When you experience purging with azelaic acid, you might notice:

  • More breakouts than usual
  • Acne that’s deeper than usual
  • Frequent acne cysts
  • Blackheads
  • Whiteheads

If you’re using azelaic acid and notice any of these signs, don’t panic. This is just your skin getting used to the product.

It’s also important to note that not everyone will experience purging. Some people might not notice any difference at all.

How to Use Azelaic Acid

Azelaic acid comes in different forms, including creams, gels, and foams.

It’s important to choose the right form for your skin type. For example, those with dry skin should opt for the cream, while those with oily skin can use the gel.

Generally, dermatologists would recommend you start using the product once a day at night. If your skin tolerates it, you can increase the frequency to twice daily.

Make sure to pair it with sunscreen during the day as azelaic acid can make your skin more sensitive to the sun.

A moisturizer is also a good idea, especially for dry skin.

Here is a general step-by-step guide on how to use azelaic acid:

1. Start with clean skin.

Wash your face with a gentle cleanser and pat it dry.

A patch test is always a good idea if you’re using azelaic acid for the first time. Apply a small amount of the product to your forearm and wait for 24 hours to see if you have any reaction.

If everything looks good, you can proceed with using the product on your face.

2. Tone your skin.

Toning your skin removes any traces of dirt, makeup, or oil. This ensures that the azelaic acid can penetrate deep into the pores and do its job properly.

Choose a toner suitable for your skin type and add some on a cotton pad. Gently swipe it all over your face, avoiding the eye area.

3. Apply azelaic acid

Take a pea-sized amount of azelaic acid and apply it all over your face. Gently massage it into the skin until it’s fully absorbed. Make sure to avoid the eye area.

Once you’re done, lock it all in with a moisturizer.

And that’s it! Follow these simple steps, and you’ll be on your way to clearer skin in no time.

clear skin concept with portrait of a young girl with acne and with healthy clear skin

How Long Does Azelaic Acid Work?

Azelaic acid’s results do not happen overnight. In fact, it can take up to 12 weeks to see a noticeable difference. This is if you’re using a prescription-strength product.

The over-the-counter versions are not as potent, so it might take longer to see results.

If you don’t see any difference after 12 weeks of using azelaic acid, it’s time to consult a dermatologist. They can prescribe a more potent version or recommend another treatment option.

Some people complain that this ingredient does not work so well for them. Others find that it improves their skin significantly.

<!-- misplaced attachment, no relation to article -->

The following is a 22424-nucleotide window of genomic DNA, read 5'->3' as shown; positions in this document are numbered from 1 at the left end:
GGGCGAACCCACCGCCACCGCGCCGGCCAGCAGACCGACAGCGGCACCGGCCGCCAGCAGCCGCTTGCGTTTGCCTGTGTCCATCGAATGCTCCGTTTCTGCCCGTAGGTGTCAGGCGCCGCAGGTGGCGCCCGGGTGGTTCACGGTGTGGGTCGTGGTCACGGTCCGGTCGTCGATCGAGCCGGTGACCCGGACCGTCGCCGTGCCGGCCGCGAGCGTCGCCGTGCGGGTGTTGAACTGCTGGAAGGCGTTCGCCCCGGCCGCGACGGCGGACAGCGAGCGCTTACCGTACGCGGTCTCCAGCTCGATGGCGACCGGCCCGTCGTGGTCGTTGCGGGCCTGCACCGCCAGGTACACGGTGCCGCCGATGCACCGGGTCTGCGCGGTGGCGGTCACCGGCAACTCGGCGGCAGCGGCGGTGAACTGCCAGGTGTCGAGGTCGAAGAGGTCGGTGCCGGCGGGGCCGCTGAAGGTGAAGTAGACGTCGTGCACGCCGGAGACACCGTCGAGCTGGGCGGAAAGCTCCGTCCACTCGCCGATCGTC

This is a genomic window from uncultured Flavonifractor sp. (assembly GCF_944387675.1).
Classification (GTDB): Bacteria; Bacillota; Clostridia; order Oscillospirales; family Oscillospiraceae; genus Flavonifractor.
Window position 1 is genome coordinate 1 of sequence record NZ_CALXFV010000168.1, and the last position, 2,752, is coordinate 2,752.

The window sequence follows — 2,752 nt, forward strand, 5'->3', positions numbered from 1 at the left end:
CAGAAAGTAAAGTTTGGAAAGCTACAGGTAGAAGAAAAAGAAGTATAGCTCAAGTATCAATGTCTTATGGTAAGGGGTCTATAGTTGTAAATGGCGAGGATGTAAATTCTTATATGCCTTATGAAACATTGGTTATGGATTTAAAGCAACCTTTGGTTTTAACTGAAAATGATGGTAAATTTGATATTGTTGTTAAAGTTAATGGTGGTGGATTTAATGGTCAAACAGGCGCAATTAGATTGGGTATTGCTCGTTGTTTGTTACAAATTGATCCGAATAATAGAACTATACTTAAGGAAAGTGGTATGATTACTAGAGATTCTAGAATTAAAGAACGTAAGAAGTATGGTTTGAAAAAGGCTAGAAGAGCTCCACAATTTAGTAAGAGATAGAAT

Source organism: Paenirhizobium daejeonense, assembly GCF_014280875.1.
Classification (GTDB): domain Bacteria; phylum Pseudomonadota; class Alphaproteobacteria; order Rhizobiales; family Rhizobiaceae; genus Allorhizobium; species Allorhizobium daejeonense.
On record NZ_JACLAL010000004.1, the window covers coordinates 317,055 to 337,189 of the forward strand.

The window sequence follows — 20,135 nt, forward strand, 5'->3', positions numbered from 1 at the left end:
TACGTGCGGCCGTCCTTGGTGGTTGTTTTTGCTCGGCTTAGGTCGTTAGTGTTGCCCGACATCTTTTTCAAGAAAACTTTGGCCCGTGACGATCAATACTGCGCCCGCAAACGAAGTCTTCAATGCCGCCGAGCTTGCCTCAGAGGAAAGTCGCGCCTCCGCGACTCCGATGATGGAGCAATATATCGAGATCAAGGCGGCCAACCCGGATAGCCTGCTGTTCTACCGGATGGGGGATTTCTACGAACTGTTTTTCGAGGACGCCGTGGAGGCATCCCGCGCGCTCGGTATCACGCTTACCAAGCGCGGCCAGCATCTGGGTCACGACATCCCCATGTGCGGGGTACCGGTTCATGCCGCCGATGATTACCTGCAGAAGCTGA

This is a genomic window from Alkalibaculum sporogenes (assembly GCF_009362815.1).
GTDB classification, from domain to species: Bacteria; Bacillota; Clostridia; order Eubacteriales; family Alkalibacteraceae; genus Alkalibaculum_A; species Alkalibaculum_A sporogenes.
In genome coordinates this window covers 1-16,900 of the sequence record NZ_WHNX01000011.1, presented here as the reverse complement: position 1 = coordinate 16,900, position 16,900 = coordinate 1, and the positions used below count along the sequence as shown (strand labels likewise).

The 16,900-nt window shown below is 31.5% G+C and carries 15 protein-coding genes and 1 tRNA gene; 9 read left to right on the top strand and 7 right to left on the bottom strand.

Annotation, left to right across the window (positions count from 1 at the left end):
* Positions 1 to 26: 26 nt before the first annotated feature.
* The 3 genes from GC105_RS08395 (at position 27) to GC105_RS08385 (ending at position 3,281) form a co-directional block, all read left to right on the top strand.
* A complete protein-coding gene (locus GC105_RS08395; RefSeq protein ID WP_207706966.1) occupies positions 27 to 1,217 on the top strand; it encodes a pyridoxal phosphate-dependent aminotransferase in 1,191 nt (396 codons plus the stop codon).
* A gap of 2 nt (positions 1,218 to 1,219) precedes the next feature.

It all comes down to individual skin type and how your skin reacts to the product.

In the meantime, don’t forget to follow a strict skincare routine and use sunscreen every day.

These simple steps can improve your skin’s overall appearance while waiting for the azelaic acid to work its magic.

Who Should Use Azelaic Acid

Azelaic acid is suitable for all skin types since it is much gentler than other acids, such as salicylic and lactic acid.

People with acne and rosacea can significantly benefit from using this ingredient.

Teenagers, breastfeeding, and pregnant women can also safely use azelaic acid.

If you have sensitive skin, you might want to consult a dermatologist before using this ingredient. Since it is an acid, there is a risk of irritation and redness.

A dermatologist can determine whether azelaic acid suits your skin type.

Frequently Asked Questions (FAQs)

Below are some frequently asked questions about azelaic acid:

Does the Ordinary Azelaic Acid cause purging?

The Ordinary is a popular skincare brand known for its gentle yet effective ingredients.

The Ordinary Azelaic Acid Suspension is one of their most popular products, and it’s suitable for all skin types — even sensitive skin.

And since it has 10% azelaic acid, it’s pretty potent, so users may experience some purging.

However, this usually only happens within the product’s first few weeks.

Once your skin gets used to the ingredient, the purging should stop.

Can I use azelaic acid with salicylic acid?

Yes, you can! In fact, azelaic acid and salicylic acid complement each other quite well.

While azelaic acid brightens the skin and reduces redness, salicylic acid works to unclog the pores and prevent breakouts.

Together, these two ingredients can improve your skin’s overall appearance.

If you’re new to using acids, you might want to start with azelaic acid first. Once your skin gets used to it, you can add salicylic acid into your skincare routine.

Is azelaic acid an AHA?

No, azelaic acid is not an AHA nor is it a BHA.

It’s actually classified as a dicarboxylic acid, which is a type of acid that’s known for its brightening properties.

Brighten Your Skin With The Acne-Fighting Azelaic Acid!

If you’re struggling with acne, azelaic acid may be the answer to your prayers.

This miracle worker kills the bacteria that cause acne, unclogs the pores, and even brightens the skin.

Just remember that there is a purging process that you might have to go through before you see any results.

But it’ll all be worth it once you see your skin transform! So what are you waiting for? Give azelaic acid a try today.